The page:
Let me be clear: there is nothing wrong with these norms. If you follow them you’re guaranteed not to be an abuser. There should be at least one large (sub)culture based on them.

But… you really got all that from “rape and abuse and prejudice are bad”? There are some justifications based on that. Treating consent as important everywhere (“consent culture”) makes it carry over to sex. More generally, many of the norms draw clear lines between acceptable and unacceptable behavior, which makes the difference obvious to outsiders. They’re also good ways to detect abuse early. These are ways to distance yourself from sin, though, with no inherent value.

It seems to me, though I’m not sure about that, that such an ideology has no consistent reply to “I don’t want that much freedom.”, except possibly “Yes you do, you’re just brainwashed.”.

And I don’t want that much freedom. I want friends who make me get up and go for a walk when I’m down. I want friends who tell me when I’ve had enough to drink. I want people who nag me until I see the play I’m sure will bore me but that they know I’ll love. I want family I can’t just cut off because they keep complaining about whatever special snowflake I’m being this week. I want a complete weirdo to waltz into my life and make me their sidekick before I know it. I want to stick to people through thick and thin until they turn back into someone I can love or stop needing me. I want to love people so badly that I’d put up with daily panic attacks just to be around them, and so deeply that years after we fall out of touch I still have a gaping hole in my chest. I want to come home to a life partner scraping exploded jellyfish off the ceiling or announcing we now have refugees hiding in the attic. And while I wouldn’t trust myself to do most of these things, I want some people in my life who trust me to sometimes know that I should.

While this is a bit more… open to weirdness than most people would want, I don’t think this is uncommon. It’s easier to find fiction where something like that happens and is portrayed positively than the reverse. Do you sometimes read an old story and cringe at the casual racism/sexism/classism/etc.? Imposing those norms would do that to nearly every work already produced. A change that big needs more support than “I’m personally happier living like this.” and “This removes some of the excuses for rape and abuse.”.

Kick controlling pests out of your life, by all means. But don’t shame them out of mine.

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Getting off the couch after depression

Depression makes you lazy. You wouldn’t expect that; when you’re depressed, you can’t afford the tiniest bit of laziness, or you die. But it teaches you to do the bare minimum to survive; that doing things is hard and unpleasant; that none of your dreams more ambitious than going to the movies are achievable, so you might as well give up; that the best state is a very slightly good mood and rest; and that you could be comfortable and entertained forever in this state, because there are so many great books. This isn’t quite learned helplessness; it’s not about relearning you can do things, it’s about relearning their worth.

Addiction seems like a good model; what Natalie Reed writes about staying off heroin hits home, even though there’s no comparison between shooting up and reading Sherlock fanfiction.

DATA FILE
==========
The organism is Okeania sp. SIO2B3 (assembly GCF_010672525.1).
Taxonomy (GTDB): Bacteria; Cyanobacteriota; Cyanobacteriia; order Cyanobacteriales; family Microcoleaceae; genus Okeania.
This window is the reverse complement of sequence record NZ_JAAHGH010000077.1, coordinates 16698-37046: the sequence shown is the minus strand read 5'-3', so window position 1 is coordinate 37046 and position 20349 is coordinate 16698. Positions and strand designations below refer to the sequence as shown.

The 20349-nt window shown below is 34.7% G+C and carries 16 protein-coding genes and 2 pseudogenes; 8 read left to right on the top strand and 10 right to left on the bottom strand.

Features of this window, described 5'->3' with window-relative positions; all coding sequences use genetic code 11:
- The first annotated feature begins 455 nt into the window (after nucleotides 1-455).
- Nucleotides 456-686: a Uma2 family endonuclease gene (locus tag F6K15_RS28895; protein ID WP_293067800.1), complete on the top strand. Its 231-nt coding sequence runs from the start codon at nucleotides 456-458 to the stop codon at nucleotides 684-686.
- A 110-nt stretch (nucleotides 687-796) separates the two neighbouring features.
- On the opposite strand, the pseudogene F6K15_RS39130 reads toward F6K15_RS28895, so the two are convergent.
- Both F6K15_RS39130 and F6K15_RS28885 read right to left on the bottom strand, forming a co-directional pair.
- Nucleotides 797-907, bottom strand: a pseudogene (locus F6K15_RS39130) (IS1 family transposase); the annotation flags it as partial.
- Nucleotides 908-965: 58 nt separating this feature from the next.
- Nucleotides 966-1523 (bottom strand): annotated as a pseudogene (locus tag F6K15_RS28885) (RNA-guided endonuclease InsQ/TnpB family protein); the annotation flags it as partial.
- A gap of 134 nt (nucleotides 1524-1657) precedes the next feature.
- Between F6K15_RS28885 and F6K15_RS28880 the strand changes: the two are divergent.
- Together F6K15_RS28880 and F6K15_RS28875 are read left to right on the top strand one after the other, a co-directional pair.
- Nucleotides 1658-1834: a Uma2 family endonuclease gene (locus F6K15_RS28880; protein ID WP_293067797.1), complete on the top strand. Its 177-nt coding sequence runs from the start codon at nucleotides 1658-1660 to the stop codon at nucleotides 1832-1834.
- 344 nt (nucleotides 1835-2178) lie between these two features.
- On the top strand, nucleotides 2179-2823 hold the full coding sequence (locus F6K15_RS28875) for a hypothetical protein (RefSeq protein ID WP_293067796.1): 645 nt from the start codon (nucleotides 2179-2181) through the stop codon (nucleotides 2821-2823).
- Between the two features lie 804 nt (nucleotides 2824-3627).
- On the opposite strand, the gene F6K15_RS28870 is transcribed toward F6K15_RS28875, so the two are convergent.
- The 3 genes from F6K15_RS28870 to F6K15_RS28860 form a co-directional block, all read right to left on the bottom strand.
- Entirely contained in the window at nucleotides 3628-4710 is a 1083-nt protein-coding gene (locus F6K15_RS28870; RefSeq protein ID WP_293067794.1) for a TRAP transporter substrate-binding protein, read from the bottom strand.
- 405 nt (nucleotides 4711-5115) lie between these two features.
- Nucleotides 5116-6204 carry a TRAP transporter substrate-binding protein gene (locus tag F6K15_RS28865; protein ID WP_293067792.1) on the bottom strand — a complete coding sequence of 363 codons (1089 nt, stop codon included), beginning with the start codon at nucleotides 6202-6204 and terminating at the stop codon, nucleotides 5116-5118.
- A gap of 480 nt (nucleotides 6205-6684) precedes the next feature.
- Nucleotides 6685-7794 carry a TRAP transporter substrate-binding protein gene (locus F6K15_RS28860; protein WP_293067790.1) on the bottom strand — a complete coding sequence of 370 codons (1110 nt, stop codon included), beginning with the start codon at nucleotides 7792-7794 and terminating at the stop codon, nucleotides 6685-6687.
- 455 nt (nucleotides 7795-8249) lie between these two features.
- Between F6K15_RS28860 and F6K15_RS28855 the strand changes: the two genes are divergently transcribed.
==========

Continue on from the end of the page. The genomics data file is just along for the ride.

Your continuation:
But the part that became most meaningful about it was how simple the rhythms became. In the depths of heroin addiction, I only ever had to be really concerned with exactly one problem, and for that or anything else at all there was only ever exactly one solution. For most of us, our lives are cluttered with worries and concerns and anxieties and responsibilities and desires and needs and hopes and dreams and identities. […] But in heroin, all of that, all of those things that terrified me and filled me with anxiety and that I had such a hard time investing with a sense of meaning, all of it could fade to nothing but a more or less dismissable, nagging whisper in the background.

I was lucky, picking something as safe and easy to kick as reading. (It was luck; it came close to being alcohol.) But that’s apparently something any coping mechanism does, pushing aside worries about work and rent and when you’ll eat next, and easing down into something delicious and comfortable.

Dieting is probably a better model; the scale and stakes are closer to commensurable, safe use is not only possible but the norm, and you want to cut down rather than kick. I’m looking at addiction because 12-step programs and cultural images of recovering addicts are actually usable, whereas dieting is full of fads and awful norms and silly pressure and gender stereotypes.

The point is that there is a model at all that you can follow. It’s way overkill and it was designed by and for people with completely different problems, but it’s applicable, and you can tinker with it. If you’ve spent your depressive episodes thinking “That’s all well and good, but I am not physically capable of following your advice“, it can be a little shock. So it’s not very hard; you just need some courage to overcome the learned helplessness, and some willpower to keep going. It’s also a little complicated to tell learned laziness apart from backslides into depression; as usual, the acid test is whether you can do things by trying.

What you lack is perspective: remembering that things outside your narrow focus matter and can get better, before it’s too late and they come down on your head. Until it comes back, you have to stick to a painful system with no visible purpose. But if you’ve made it through depression you must be used to that, right?

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Obligatory intro post

Hello, world! This blog hosts my rambling, navel-gazing, gushing, ranting, and occasional good idea in one convenient place. I might edit this later to add some links.